A delicious, whole wheat flatbread with a wonderful taste and a distinct aroma!


Ok. I have to start this post with a little info for my non-Greek friends.
Those wonderful flatbreads in the picture are an indispensable part of Greek tradition. And we only enjoy them once a year. Unfortunately… But then again, that’s how traditions remain alive and meaningful, don’t they?


This is the kind of bread that accompanies our lunch  on the first day of Lent or Clean Monday. (You guessed correctly, it’s today!) Traditionally, “lagana” was a kind of unleavened, crispy bread but throughout the years its making was transferred from homes to bakeries and a leavened version became more common.


Whole wheat flatbread (Greek lagana) | Healthy Bits and Bites


Clean Monday is a public holiday in Greece and tradition asks for daytrips in the great outdoors, picnics and the flying of kites. Our tables are filled with all kinds of traditional, meatless dishes like taramosalata (fish roe dip), dolmadakia (stuffed vine leaves), local seafood recipes and of course freshly-cut salads, pickles, legumes, olives and halva (tahini confection).


Whole wheat flatbread (Greek lagana) | Healthy Bits and Bites


Regardless of religious beliefs, don’t you think it’s a great idea to be celebrating the beginning of a change in your eating habits? Clean Monday can be a great opportunity to clean our eating and stop any food indulgences related to holidays and cold winter months. That’s why I created this wonderful whole wheat lagana recipe! Which is really easy to make, especially if you have a breadmaker.


Whole wheat flatbread (Greek lagana) | Healthy Bits and Bites


A flatbread with a distinct aroma of anise and semi-sweet, white wine, and a wonderful whole-wheat taste!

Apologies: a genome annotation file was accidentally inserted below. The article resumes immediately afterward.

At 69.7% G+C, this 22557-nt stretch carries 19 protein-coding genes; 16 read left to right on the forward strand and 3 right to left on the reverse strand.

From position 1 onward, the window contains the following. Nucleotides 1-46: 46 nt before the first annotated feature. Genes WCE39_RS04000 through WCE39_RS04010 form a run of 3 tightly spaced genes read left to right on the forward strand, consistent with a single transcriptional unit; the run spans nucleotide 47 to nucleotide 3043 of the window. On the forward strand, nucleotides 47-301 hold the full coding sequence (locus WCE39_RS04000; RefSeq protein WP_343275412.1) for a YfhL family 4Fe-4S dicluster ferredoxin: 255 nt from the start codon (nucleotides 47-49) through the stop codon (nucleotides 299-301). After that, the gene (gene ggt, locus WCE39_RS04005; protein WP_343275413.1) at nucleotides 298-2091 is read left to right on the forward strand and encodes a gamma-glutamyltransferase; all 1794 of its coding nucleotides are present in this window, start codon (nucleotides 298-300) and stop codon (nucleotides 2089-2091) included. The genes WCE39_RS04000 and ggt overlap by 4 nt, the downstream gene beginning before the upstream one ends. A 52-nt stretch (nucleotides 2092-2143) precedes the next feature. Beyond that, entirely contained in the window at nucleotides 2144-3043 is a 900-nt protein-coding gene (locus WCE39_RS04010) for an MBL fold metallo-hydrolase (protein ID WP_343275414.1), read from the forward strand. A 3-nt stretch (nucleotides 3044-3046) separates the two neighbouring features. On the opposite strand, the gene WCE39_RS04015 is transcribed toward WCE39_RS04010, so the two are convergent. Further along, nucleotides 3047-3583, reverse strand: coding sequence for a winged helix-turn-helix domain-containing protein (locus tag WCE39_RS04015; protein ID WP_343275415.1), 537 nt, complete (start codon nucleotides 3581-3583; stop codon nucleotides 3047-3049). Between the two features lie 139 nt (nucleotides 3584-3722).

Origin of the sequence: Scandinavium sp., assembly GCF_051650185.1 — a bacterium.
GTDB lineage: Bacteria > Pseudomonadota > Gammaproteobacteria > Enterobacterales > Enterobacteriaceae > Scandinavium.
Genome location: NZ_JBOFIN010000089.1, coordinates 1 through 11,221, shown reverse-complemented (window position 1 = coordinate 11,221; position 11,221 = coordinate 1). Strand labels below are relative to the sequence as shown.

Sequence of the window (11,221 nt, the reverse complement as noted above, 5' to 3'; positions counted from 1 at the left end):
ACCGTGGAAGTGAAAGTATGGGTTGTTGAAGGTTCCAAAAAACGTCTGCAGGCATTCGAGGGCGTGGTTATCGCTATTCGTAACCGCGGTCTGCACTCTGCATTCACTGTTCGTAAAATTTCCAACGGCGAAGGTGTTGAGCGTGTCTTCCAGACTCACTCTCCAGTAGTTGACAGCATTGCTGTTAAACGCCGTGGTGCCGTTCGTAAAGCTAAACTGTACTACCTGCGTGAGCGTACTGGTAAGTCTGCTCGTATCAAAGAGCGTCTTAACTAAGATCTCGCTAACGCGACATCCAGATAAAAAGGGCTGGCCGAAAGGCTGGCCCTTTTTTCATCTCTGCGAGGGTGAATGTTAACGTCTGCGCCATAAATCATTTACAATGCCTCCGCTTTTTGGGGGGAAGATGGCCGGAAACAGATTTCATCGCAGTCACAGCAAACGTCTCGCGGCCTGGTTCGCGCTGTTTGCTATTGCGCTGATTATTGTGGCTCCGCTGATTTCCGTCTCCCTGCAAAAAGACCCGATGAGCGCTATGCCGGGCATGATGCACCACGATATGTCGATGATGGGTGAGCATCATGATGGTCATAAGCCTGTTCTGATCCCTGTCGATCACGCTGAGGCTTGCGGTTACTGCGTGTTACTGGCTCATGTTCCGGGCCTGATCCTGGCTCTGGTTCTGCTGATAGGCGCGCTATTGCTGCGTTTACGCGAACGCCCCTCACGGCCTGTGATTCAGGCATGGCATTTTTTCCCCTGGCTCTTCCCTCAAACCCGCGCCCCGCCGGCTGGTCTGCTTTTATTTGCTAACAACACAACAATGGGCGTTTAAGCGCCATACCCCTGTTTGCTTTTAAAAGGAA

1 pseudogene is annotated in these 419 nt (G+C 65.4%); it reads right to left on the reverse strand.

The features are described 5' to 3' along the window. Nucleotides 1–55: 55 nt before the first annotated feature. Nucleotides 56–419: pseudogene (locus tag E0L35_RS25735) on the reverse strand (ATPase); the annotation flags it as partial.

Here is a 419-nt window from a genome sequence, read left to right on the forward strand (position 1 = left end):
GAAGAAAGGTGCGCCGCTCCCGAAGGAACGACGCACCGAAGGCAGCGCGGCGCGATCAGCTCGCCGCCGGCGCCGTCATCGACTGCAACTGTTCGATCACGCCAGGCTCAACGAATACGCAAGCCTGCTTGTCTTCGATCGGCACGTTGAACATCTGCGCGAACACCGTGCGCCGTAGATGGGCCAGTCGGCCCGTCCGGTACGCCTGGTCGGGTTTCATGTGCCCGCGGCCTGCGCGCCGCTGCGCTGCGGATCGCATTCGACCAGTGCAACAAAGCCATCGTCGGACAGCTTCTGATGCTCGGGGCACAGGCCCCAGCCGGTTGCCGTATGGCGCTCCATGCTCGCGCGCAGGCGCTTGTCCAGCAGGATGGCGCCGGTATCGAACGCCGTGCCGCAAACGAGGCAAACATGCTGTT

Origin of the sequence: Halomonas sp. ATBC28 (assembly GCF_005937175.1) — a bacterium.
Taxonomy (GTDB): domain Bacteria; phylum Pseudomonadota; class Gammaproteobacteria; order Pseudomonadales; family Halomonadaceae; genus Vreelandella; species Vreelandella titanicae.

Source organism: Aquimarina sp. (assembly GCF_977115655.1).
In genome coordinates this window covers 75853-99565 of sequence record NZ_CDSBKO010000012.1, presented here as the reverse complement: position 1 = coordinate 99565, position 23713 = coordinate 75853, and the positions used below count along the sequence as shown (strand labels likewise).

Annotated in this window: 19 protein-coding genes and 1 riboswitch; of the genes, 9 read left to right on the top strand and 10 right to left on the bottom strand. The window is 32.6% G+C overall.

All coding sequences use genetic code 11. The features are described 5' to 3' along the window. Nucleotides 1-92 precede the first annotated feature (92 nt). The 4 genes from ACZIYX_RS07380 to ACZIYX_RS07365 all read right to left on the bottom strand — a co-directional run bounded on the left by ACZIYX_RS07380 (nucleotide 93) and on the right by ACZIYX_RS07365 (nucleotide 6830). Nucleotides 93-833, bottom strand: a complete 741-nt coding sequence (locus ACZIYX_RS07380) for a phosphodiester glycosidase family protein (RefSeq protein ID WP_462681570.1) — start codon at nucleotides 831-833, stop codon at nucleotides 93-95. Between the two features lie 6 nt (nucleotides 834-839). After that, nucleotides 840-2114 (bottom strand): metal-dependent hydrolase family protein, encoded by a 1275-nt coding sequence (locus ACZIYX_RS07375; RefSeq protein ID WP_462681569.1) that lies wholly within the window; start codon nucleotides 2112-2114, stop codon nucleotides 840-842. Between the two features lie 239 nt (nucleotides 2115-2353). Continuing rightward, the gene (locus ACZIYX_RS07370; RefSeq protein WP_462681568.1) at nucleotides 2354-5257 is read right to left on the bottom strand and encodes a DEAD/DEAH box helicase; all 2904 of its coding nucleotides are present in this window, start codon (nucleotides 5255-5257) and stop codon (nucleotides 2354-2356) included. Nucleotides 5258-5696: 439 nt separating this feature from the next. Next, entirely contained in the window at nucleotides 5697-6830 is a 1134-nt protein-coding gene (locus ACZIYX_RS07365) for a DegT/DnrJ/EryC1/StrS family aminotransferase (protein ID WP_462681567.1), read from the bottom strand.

Whole wheat flatbread (Greek lagana) | Healthy Bits and Bites


Whole wheat flatbread (Greek lagana)

  • Servings: 2 large flatbreads
  • Difficulty: easy
  • Print

Whole wheat flatbread (Greek lagana) | Healthy Bits and Bites


What you need:

• 1 ¼ cups water
• 1 tbsp anise
• 1 cup semi-sweet, white wine
• 1/3 cup olive oil
• 1 ½ tsp brown sugar
• 1 tbsp salt
• 3 ½ cups whole wheat flour
• 1 ½ cups bread flour
• 2 ½ tsp dry yeast
• (optional) white and/or black sesame for the surface


What to do:

1. Put the water and anise seeds in a small saucepan and boil over medium heat for 5 minutes. Strain, discard the anise and let the scented water cool slightly.

2. With a breadmaker: Put the scented water in the breadmaker and add the rest of the ingredients in the order they are written. Set it to a dough cycle and start it.

2. Without a breadmaker: Using a whisk, sift together the two flours. Put them in the bowl of a standing mixer with the dough hook on. Sprinkle the sugar and the yeast over them. Add the wine, olive oil, salt and water. Start the mixer in medium speed and beat for 5-10 minutes or until it becomes a soft, elastic dough that does not stick to the bowl walls. (If you don’t have a mixer with dough attachment, you can always knead it by hand.)

3. Place the dough in a clean bowl sprayed with olive oil, cover it with a clean towel and let the dough rise in warm environment for one hour.

4. Put the dough on a lightly-floured surface and divide it in two parts. Using your hands, flatten out each part to a flatbread less than an inch thick. Put your flatbreads on a baking pan lined with parchment paper. Cover with a towel and let them rise for 30 minutes.

5. Preheat the oven at 340°F / 170°C.

6. Brush the flatbreads with a little water and sprinkle the sesame on top. Gently press with your fingertips to create small dents on the surface.

7. Bake for 40 minutes.



Whole wheat flatbread (Greek lagana) | Healthy Bits and Bites







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2 thoughts on “Whole wheat flatbread (Greek lagana)

    1. Σ’ευχαριστώ πολύ, Εύη! Και σε σένα εύχομαι καλή συνέχεια και πάντα επιτυχίες.

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